6. Twist the extractor anti-clockwise until it has reached its full depth
    7. Grip the protruding end of the extractor with a wrench and twist it until the screw loosens
    8. If you are using a power tool for added gripping power, attach the drill to the protruding end of the extractor and power the drill with a reverse rotation
    9. Once the troublesome screw has been loosened, you should then be able to easily extract it with a pair of pliers

    This process should unscrew the stubborn screw from its hole.

    Handy How-to Guide

    Do you want to see how to use a screw extractor kit first-hand? Our helpful video shows you the basics of using these tools, covering all the essentials you need to know.

    Interested in learning more? Click to watch our video or browse via the button below to shop our full range of RS Pro screw extractor kits.

    Shop RS Pro Screw Extractor Kits

    How to Remove a Screw with No Head

    If the screw you want to remove has no head, this will present more of a problem. In this scenario, it may be easiest to use a drill with a bit that is the same diameter as the screw to simply drill it out.

    How to Remove a Small Stripped Screw

    To remove a small stripped screw, you will simply need to follow the same process as you would for removing a standard-sized screw with a stripped head. The only difference is that you will just need to use a smaller screw extractor set.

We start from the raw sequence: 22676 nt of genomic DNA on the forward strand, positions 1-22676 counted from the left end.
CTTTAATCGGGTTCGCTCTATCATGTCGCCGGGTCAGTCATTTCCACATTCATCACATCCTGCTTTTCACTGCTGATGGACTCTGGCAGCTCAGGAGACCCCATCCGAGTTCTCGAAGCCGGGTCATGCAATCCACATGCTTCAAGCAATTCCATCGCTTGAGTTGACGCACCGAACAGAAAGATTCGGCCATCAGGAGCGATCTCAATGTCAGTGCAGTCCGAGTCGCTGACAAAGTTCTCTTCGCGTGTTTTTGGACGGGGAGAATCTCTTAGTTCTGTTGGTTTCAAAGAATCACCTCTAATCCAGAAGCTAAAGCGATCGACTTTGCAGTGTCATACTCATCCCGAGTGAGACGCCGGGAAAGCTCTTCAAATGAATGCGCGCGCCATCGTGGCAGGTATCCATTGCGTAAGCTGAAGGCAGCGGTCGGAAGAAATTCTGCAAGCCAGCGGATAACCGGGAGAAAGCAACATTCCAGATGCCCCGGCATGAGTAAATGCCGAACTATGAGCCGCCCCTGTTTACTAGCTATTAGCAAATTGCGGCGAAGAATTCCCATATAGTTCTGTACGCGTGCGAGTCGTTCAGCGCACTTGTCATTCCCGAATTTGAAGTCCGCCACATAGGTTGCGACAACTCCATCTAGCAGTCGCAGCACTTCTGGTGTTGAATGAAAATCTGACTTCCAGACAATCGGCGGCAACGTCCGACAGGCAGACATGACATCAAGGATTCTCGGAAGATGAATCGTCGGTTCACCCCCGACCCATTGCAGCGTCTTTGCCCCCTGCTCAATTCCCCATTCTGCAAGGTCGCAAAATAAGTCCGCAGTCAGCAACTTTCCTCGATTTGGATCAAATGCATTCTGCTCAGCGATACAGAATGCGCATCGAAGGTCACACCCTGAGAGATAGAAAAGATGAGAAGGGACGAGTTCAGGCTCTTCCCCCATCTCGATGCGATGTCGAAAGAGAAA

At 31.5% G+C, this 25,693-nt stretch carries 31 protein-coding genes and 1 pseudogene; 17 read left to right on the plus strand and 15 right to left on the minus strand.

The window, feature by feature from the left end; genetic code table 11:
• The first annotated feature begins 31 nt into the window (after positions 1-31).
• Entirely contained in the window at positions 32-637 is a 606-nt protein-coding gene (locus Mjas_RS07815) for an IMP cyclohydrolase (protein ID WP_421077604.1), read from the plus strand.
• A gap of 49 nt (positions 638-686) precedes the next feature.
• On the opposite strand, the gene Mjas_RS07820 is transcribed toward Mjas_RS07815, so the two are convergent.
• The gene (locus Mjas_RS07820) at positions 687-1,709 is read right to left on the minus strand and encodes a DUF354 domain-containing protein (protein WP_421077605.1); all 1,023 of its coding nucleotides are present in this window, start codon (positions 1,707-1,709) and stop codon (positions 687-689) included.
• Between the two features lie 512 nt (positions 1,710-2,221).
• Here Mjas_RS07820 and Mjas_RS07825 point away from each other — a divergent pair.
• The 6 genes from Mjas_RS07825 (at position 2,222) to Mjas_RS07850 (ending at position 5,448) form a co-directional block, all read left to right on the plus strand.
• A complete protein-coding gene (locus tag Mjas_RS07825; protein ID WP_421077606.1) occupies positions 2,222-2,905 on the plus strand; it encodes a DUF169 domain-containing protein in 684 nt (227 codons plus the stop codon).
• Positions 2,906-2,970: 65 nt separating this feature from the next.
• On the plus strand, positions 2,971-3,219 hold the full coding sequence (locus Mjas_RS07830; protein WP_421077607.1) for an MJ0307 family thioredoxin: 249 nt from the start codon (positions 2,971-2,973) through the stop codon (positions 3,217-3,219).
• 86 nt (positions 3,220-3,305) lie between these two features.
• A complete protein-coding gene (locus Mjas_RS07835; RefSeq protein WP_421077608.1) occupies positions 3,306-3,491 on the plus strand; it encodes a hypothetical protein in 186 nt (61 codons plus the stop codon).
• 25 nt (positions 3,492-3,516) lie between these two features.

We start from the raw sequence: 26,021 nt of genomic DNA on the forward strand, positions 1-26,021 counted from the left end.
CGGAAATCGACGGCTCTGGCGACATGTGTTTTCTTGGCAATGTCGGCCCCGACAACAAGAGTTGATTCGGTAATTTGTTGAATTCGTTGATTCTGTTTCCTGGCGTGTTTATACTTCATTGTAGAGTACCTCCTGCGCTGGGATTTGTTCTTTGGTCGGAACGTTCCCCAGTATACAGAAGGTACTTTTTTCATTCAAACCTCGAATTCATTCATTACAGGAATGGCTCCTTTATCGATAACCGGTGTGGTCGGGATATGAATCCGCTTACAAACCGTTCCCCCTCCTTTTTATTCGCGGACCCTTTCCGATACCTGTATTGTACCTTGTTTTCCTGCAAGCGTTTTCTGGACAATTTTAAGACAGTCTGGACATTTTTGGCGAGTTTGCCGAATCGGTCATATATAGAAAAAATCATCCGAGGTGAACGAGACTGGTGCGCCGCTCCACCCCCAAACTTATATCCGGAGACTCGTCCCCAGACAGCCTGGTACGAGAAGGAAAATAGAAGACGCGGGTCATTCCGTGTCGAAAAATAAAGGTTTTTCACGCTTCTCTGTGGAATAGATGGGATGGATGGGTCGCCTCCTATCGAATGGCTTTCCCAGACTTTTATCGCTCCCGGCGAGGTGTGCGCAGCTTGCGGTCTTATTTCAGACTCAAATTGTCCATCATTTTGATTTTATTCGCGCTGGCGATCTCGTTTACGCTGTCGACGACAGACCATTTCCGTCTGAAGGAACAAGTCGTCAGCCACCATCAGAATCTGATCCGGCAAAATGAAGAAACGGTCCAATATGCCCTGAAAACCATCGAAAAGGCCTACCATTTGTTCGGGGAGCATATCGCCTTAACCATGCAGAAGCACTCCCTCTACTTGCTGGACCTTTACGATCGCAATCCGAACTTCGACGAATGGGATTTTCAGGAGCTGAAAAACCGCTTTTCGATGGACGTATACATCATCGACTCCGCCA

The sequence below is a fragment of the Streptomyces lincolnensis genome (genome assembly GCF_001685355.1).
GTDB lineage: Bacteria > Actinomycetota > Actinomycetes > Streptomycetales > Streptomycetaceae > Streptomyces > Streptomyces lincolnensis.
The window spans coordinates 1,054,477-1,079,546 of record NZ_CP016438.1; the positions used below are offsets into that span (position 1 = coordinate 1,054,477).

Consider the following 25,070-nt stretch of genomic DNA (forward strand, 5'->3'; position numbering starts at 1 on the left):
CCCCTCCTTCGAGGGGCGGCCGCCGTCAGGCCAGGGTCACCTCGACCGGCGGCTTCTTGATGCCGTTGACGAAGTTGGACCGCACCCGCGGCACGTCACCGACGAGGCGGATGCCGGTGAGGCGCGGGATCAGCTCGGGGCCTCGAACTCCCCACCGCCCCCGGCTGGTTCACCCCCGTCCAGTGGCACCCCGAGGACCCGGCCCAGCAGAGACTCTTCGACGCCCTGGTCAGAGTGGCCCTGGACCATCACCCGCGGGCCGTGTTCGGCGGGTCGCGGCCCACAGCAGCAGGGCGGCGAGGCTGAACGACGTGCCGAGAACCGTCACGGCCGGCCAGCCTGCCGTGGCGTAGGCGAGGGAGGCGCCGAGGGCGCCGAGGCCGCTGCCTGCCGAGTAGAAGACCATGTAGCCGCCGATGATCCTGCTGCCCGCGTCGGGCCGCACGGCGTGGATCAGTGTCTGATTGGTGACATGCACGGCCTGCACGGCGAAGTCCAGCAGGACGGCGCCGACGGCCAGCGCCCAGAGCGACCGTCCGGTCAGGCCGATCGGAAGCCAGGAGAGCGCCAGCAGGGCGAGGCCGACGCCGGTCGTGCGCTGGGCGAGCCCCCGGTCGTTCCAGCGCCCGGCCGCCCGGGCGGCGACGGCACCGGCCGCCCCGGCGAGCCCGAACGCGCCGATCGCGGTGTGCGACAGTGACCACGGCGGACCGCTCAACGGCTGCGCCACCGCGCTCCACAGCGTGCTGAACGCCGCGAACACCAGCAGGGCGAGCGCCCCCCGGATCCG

Screw Extractor Sizes

    The sizes for screw extractors are directly derived from the corresponding screw and bolt sizes. Therefore, making sure that the extractor size is right for the specific type and size of the screw is essential. Most screw removers are available in kits featuring multiple tools of various sizes for convenience and ease of use. This is ideal for professionals and those regularly requiring removers suitable for different sizes.

    You should also be aware that different manufacturers may use their own extractor sizes. However, if this is the case, these should always be provided with a screw size reference chart.

    This table should help you determine the right extractor size for your application:

    Size of Screw or Bolt to be Removed

    Pre-Drill Size

    Extractor Size



    Number 1



    Number 2



    Number 3



    Number 4



    Number 5



    Number 6

    Why Choose RS?

    So, now you know how to use an extractor and how to determine the right size for your application, all that's left to do is to browse and shop for screw extractors. We offer a range of tools and kits, but why should you consider buying from RS?

    • Over 500,000 top-quality products from more than 2,500 leading brands and manufacturer
    • All the information you need, when you need it, from technical datasheets to specific product details
    • A wide range of delivery options (including next-day and same-day delivery) to suit your project requirements

    Related Guides